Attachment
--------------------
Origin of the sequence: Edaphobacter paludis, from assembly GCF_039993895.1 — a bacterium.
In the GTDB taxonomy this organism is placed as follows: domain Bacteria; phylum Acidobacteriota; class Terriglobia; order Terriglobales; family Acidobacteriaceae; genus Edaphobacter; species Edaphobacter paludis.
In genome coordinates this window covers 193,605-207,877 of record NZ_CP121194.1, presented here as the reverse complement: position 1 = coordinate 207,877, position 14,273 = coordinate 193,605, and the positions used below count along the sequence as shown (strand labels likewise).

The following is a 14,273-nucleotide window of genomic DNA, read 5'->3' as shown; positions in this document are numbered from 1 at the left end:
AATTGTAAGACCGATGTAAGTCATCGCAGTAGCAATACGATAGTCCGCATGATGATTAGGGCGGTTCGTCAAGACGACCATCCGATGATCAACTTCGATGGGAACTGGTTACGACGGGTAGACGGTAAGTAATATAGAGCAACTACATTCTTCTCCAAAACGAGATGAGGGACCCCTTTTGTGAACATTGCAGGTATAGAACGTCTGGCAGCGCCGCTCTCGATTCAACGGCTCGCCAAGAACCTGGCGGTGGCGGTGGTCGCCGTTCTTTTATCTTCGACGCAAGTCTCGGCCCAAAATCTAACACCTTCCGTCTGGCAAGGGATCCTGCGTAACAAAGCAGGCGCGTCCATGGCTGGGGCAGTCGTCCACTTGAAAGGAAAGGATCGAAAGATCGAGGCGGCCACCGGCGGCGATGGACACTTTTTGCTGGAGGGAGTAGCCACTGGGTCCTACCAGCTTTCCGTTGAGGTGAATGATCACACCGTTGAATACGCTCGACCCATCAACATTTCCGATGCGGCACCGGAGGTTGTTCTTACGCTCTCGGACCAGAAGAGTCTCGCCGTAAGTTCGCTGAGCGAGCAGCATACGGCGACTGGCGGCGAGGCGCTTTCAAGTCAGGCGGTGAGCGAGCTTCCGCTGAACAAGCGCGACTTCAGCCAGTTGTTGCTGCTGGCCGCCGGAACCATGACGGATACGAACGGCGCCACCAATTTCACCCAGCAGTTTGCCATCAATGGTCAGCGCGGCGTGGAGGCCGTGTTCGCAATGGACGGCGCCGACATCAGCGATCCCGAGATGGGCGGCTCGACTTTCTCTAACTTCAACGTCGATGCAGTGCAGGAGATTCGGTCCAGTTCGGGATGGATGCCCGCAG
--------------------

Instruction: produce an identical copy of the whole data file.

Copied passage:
Origin of the sequence: Edaphobacter paludis, from assembly GCF_039993895.1 — a bacterium.
In the GTDB taxonomy this organism is placed as follows: domain Bacteria; phylum Acidobacteriota; class Terriglobia; order Terriglobales; family Acidobacteriaceae; genus Edaphobacter; species Edaphobacter paludis.
In genome coordinates this window covers 193,605-207,877 of record NZ_CP121194.1, presented here as the reverse complement: position 1 = coordinate 207,877, position 14,273 = coordinate 193,605, and the positions used below count along the sequence as shown (strand labels likewise).

The following is a 14,273-nucleotide window of genomic DNA, read 5'->3' as shown; positions in this document are numbered from 1 at the left end:
AATTGTAAGACCGATGTAAGTCATCGCAGTAGCAATACGATAGTCCGCATGATGATTAGGGCGGTTCGTCAAGACGACCATCCGATGATCAACTTCGATGGGAACTGGTTACGACGGGTAGACGGTAAGTAATATAGAGCAACTACATTCTTCTCCAAAACGAGATGAGGGACCCCTTTTGTGAACATTGCAGGTATAGAACGTCTGGCAGCGCCGCTCTCGATTCAACGGCTCGCCAAGAACCTGGCGGTGGCGGTGGTCGCCGTTCTTTTATCTTCGACGCAAGTCTCGGCCCAAAATCTAACACCTTCCGTCTGGCAAGGGATCCTGCGTAACAAAGCAGGCGCGTCCATGGCTGGGGCAGTCGTCCACTTGAAAGGAAAGGATCGAAAGATCGAGGCGGCCACCGGCGGCGATGGACACTTTTTGCTGGAGGGAGTAGCCACTGGGTCCTACCAGCTTTCCGTTGAGGTGAATGATCACACCGTTGAATACGCTCGACCCATCAACATTTCCGATGCGGCACCGGAGGTTGTTCTTACGCTCTCGGACCAGAAGAGTCTCGCCGTAAGTTCGCTGAGCGAGCAGCATACGGCGACTGGCGGCGAGGCGCTTTCAAGTCAGGCGGTGAGCGAGCTTCCGCTGAACAAGCGCGACTTCAGCCAGTTGTTGCTGCTGGCCGCCGGAACCATGACGGATACGAACGGCGCCACCAATTTCACCCAGCAGTTTGCCATCAATGGTCAGCGCGGCGTGGAGGCCGTGTTCGCAATGGACGGCGCCGACATCAGCGATCCCGAGATGGGCGGCTCGACTTTCTCTAACTTCAACGTCGATGCAGTGCAGGAGATTCGGTCCAGTTCGGGATGGATGCCCGCAG